creating a computer readable file containing a functional description of a computer program;
adding a plurality of source code statements to the computer readable file;
marking the source code statements so as to distinguish the source code statements from the functional description of the computer program;
extracting the source code statements from the file;
placing the source code statements in a source code file; and
compiling the source code file into an executable computer program.
6. A computer implemented method for unified design documentation, comprising:
creating a file in a computer memory which contains a functional description of a desired computer program;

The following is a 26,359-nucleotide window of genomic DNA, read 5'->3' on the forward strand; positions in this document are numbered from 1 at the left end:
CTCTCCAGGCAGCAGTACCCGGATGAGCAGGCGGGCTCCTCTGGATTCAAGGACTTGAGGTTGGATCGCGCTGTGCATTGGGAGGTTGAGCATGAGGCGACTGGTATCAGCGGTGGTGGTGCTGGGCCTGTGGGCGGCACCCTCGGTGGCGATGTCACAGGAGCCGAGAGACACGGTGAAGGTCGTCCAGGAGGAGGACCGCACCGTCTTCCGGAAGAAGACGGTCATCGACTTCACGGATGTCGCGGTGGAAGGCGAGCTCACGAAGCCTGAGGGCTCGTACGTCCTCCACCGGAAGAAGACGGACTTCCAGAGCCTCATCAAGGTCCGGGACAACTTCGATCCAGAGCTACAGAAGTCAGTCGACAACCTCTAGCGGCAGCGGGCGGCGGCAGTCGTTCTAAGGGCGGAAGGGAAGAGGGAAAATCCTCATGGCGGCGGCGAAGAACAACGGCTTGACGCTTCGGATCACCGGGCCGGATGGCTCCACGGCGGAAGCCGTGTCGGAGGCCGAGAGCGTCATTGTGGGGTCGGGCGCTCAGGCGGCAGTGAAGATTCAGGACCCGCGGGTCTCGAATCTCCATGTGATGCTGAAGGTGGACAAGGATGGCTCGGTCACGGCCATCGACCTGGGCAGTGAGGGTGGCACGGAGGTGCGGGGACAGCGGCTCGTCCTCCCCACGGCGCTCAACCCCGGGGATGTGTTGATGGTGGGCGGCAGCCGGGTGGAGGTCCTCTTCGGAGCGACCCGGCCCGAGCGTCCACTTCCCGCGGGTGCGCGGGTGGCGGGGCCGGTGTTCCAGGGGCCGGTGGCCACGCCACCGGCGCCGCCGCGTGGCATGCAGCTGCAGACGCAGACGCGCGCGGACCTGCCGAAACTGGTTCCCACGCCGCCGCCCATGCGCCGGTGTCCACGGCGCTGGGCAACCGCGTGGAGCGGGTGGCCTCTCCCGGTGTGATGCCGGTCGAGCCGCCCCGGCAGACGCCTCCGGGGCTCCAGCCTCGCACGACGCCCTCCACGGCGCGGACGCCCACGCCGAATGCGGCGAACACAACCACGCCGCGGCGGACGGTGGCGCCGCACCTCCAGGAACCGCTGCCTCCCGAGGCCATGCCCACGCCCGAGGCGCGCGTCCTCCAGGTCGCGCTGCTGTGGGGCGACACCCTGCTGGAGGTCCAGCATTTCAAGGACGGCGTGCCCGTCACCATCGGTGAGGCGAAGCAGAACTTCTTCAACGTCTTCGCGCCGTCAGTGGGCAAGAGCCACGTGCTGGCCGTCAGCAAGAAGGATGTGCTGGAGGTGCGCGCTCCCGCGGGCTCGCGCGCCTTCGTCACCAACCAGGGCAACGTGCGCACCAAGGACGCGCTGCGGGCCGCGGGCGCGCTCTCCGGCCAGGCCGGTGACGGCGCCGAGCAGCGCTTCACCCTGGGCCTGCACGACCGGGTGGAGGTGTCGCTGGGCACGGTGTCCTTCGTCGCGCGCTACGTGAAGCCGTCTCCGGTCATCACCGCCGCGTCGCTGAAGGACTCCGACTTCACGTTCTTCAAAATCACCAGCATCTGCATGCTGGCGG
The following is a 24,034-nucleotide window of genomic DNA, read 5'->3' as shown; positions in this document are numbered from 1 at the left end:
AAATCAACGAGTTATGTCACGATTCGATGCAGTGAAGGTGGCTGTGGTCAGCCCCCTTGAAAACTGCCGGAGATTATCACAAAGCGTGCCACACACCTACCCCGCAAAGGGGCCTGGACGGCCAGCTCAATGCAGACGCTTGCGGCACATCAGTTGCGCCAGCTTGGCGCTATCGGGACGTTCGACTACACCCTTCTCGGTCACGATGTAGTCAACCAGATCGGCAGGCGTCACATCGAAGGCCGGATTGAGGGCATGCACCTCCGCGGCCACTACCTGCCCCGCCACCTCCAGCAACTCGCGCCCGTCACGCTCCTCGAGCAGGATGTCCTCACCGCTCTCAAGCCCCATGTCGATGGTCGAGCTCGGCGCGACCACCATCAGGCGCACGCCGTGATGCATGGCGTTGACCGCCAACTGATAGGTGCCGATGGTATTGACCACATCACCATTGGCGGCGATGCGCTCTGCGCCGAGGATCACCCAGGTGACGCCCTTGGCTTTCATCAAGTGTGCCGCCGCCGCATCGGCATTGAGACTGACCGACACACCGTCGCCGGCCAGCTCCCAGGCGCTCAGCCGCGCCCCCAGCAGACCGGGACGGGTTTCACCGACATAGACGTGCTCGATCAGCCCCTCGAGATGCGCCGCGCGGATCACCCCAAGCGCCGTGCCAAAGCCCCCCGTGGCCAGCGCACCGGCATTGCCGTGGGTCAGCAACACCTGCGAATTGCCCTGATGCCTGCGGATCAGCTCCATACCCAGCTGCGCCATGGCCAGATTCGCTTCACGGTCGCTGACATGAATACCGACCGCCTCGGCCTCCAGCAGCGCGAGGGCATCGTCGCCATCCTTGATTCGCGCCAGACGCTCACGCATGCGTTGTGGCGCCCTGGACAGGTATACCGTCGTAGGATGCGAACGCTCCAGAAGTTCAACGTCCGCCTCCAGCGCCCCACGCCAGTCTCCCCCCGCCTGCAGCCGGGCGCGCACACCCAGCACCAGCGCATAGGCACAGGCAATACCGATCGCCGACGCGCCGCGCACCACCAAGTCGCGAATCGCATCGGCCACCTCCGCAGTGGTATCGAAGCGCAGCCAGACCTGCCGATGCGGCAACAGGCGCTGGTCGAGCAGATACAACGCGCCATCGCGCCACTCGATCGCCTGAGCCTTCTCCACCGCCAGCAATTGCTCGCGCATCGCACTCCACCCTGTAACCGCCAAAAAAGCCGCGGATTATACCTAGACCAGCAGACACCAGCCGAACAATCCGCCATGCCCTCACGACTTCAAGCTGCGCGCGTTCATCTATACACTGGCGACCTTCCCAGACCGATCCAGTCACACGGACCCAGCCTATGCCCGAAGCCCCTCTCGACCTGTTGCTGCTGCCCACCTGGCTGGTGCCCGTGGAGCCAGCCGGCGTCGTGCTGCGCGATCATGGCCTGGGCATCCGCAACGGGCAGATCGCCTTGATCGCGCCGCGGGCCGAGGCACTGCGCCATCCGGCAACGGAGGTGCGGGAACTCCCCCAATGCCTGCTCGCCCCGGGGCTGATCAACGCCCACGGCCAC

adding a plurality of source code statements to the file in the computer memory which will implement the functions of the desired computer program after compilation;
marking the plurality of source code statements so as to distinguish the plurality of source code statements from the functional description of the desired computer program and in such a way that the ordering of statements required for compilation can be reconstructed;
extracting the source code statements from the file;
placing the source code extracted from the file into a source code file;
reordering the source code statements in the correct order for compilation;
compiling the source code statements in the source code file into an executable computer program;
testing the functionality of the executable computer program; and
performing the above steps using a computer system.